I’m the last person who should be encouraging people to make and follow New Year’s resolutions. I don’t bother to make them myself, since I usually abandon them within about three days—my diet and exercise plans die off the quickest.
Still, I decided to take a look at what some of us do in our jobs that could use a little touching up for the betterment of ourselves and those we work with. I figure that if someone actually makes—and sticks to—just one of these resolutions, then it’s been worth the digital space I’m using up. I could certainly try some of these myself.
That said, here, in no particular order, are:
Dr. Stu’s Resolutions for Radiologists 2015
1. Take time to learn the names of the technologists you work with and get to know something about them. Rather than just levying criticism when they make mistakes, teach them how to do the job better.
2. The same goes for my fellow academic radiologists: Learn the names of your residents and a little about their lives. I realize this can be hard to do sometimes, especially in large programs with many residents of foreign heritage. I sometimes carry a sheet of headshots with names prepared each year by the department and sneak a peek occasionally. Rest assured: You will probably come to remember the names of the very good and very bad ones without much effort.
3. Rather than harping on how problems are not being addressed, ask your leader, boss or chairman what you can do to help him or her to improve the department.
4. Take an hour off from watching TV at night and instead read an article or two from your favorite journal. There must be at least one or two worth your attention (such as this one?).
5. Approach the person you least like in your group and invite him or her to lunch. No “doctoring” of his or her meal allowed. Try to keep the conversation casual and not about work. Yes, it might induce some indigestion to get through the meal, but it could also serve as a step toward building a better relationship—and who wouldn’t want that?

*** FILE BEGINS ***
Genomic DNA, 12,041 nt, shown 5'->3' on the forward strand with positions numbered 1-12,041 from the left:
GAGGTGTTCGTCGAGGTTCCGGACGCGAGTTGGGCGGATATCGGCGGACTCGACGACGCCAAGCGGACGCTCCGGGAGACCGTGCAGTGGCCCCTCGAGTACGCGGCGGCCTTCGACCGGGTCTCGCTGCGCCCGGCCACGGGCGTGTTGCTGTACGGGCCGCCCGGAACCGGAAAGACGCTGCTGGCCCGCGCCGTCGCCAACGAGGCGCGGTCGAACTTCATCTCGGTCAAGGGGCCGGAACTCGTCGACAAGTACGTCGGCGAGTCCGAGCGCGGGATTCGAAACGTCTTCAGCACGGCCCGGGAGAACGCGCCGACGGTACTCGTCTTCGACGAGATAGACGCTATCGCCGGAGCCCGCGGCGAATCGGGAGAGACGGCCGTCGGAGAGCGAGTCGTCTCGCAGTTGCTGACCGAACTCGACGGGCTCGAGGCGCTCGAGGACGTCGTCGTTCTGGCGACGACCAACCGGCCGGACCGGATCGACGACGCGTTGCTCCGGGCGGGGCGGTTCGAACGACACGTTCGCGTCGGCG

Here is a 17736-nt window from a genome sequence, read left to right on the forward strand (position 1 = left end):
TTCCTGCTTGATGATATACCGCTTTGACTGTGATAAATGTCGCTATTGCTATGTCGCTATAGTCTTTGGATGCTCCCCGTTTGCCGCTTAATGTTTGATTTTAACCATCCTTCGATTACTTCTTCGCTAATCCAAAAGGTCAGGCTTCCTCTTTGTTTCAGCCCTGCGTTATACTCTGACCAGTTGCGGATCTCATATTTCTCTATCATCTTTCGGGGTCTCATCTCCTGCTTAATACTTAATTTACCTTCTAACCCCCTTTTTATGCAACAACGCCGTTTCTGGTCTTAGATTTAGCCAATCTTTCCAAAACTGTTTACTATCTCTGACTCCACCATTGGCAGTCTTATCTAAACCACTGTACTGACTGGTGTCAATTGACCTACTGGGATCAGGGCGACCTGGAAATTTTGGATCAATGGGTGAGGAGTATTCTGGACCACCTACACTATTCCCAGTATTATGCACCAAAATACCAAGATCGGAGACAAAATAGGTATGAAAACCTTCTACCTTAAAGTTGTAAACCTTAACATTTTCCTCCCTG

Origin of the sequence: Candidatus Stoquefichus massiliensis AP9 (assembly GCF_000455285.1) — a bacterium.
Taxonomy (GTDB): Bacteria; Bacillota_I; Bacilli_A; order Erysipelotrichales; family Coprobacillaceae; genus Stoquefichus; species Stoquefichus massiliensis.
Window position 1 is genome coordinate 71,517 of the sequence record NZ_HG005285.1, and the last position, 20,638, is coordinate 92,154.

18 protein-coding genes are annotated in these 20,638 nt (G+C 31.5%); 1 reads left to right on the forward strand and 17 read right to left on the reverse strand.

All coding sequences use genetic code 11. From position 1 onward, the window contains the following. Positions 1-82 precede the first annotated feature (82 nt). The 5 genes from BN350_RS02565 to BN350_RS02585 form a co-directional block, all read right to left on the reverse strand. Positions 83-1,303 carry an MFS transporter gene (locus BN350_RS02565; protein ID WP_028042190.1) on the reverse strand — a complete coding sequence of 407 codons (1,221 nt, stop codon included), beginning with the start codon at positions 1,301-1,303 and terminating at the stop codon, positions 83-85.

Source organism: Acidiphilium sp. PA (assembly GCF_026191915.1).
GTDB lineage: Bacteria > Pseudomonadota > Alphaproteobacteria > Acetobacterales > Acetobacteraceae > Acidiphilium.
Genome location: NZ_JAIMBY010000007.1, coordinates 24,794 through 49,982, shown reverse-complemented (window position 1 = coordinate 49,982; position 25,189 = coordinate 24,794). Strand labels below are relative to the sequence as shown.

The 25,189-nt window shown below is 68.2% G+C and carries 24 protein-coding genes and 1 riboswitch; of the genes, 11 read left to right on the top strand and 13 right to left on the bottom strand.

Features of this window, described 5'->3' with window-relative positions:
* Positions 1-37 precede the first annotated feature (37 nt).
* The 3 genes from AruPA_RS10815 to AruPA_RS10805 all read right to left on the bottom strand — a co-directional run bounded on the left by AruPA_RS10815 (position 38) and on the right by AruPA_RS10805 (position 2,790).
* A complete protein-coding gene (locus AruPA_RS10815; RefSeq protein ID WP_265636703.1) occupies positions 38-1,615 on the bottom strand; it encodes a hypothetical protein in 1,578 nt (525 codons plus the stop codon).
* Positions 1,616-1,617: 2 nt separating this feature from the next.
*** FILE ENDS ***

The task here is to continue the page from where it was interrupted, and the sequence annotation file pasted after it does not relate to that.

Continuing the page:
6. You know those clinicians who constantly ask for too many or utterly ridiculous imaging studies? Cut them some slack. What they do every day is no piece of cake, either; you are probably a radiologist now in part to avoid doing their jobs. You can try to steer them in the right direction as you see it, but don’t waste too much effort—in my place, at least, they dig their heels in deeper when you protest their requests.
7. Don’t complain too much about your salary. You are very well off compared to the vast majority of the population; a bit more money will neither change your life nor make you any happier. (Note: This resolution does not apply if you are indeed being robbed blind.)
8. Try to resurrect a methodical way to review cases—like the one you probably developed in training. In the interest of saving time, we tend to interpret studies in one shot, depending on our experience and expertise to make all the findings virtually instantly. While that works most of the time (fortunately), it pales in comparison to an organized review. The fact that many of us are pressured into this approach should be a loud warning to risk managers.
9. Try reading while standing up for an hour a day. It burns calories and strengthens your bones. And as an added bonus, it lets you run away faster from that surgeon you hate.
10. Find a problem in your department to fix, and keep at it until it’s fixed. It is possible; one of my section colleagues has proven it—although admittedly she is perhaps not so well liked by the admins as a result. But we all think she’s great.
I hope you find these ideas worthwhile and may even consider trying a couple. My only suggestion—perhaps my final recommended resolution—is to follow through on what you resolve. It may be tough, but it’s definitely character building.
Happy New Year!